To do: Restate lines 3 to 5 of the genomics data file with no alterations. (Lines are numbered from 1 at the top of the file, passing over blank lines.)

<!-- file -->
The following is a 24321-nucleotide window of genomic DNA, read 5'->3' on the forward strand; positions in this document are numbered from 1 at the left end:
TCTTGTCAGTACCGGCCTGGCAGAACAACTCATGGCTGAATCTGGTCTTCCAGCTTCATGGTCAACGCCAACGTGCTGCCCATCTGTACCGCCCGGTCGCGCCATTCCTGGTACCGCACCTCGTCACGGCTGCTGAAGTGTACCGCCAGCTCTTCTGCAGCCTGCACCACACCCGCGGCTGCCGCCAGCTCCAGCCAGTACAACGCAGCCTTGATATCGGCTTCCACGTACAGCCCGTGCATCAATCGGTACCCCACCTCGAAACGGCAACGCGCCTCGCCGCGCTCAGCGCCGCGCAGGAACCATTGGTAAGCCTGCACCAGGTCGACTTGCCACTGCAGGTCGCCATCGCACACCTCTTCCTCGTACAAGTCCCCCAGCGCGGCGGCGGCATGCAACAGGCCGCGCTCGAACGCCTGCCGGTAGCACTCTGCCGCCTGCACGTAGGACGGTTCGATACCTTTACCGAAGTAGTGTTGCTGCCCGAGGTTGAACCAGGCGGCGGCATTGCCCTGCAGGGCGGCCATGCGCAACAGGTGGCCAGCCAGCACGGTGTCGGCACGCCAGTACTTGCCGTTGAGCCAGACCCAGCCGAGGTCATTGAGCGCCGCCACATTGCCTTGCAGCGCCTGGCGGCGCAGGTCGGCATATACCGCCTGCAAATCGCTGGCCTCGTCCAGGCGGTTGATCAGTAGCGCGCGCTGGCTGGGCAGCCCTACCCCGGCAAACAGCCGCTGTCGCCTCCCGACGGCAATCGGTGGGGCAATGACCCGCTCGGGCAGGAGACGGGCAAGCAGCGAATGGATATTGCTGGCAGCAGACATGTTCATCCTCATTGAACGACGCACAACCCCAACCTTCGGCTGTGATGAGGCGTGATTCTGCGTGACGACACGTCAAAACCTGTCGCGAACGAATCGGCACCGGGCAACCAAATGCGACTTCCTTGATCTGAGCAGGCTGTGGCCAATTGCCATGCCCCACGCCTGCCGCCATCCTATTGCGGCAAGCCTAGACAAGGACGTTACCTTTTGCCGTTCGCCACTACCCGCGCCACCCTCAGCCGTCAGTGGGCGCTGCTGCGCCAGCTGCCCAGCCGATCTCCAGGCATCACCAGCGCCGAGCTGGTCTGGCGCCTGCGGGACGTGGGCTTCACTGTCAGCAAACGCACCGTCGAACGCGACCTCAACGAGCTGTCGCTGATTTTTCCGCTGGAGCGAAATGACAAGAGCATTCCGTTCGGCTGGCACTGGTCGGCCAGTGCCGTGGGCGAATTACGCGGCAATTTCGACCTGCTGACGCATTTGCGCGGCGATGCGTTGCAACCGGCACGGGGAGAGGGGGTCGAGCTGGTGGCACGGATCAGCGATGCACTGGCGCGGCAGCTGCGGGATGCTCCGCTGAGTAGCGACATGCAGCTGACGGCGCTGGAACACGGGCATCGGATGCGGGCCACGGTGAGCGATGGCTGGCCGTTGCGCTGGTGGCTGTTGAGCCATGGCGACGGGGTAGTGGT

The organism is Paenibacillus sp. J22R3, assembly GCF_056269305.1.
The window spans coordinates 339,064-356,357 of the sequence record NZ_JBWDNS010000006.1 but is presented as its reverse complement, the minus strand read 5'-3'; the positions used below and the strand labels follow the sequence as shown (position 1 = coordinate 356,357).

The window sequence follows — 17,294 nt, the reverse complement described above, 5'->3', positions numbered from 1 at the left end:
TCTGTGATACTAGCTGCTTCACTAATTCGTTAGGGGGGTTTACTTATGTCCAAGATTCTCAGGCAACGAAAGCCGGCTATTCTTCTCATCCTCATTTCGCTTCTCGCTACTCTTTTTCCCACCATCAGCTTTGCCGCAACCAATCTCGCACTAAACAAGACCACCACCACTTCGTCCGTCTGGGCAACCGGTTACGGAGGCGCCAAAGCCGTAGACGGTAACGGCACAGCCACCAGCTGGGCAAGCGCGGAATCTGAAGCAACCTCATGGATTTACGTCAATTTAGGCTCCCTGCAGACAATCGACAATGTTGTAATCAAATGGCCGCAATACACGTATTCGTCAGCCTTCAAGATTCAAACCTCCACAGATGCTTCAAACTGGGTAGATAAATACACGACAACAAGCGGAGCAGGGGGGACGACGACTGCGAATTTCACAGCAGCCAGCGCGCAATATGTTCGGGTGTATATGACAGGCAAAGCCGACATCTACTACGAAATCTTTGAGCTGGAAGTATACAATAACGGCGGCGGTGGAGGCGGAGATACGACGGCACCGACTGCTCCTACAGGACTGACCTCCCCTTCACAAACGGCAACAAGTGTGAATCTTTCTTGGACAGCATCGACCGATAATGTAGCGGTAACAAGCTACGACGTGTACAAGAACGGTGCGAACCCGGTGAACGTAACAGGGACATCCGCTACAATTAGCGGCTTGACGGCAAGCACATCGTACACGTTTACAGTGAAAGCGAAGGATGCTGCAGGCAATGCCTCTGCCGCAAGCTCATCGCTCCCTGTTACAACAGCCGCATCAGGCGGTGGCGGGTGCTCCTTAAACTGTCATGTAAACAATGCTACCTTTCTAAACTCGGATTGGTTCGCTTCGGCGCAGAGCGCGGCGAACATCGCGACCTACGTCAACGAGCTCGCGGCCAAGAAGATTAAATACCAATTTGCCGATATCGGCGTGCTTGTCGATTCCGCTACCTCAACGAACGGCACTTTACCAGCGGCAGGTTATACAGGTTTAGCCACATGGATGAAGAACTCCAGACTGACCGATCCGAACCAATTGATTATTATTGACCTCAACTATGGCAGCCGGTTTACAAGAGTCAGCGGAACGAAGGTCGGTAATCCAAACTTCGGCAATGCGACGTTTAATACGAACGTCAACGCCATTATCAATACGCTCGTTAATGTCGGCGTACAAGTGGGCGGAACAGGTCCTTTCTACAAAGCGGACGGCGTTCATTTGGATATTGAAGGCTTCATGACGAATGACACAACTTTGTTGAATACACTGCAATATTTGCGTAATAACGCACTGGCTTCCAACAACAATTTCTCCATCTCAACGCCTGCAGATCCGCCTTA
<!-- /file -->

The organism is Paenibacillus sp. J22R3, assembly GCF_056269305.1.
The window spans coordinates 339,064-356,357 of the sequence record NZ_JBWDNS010000006.1 but is presented as its reverse complement, the minus strand read 5'-3'; the positions used below and the strand labels follow the sequence as shown (position 1 = coordinate 356,357).

The window sequence follows — 17,294 nt, the reverse complement described above, 5'->3', positions numbered from 1 at the left end: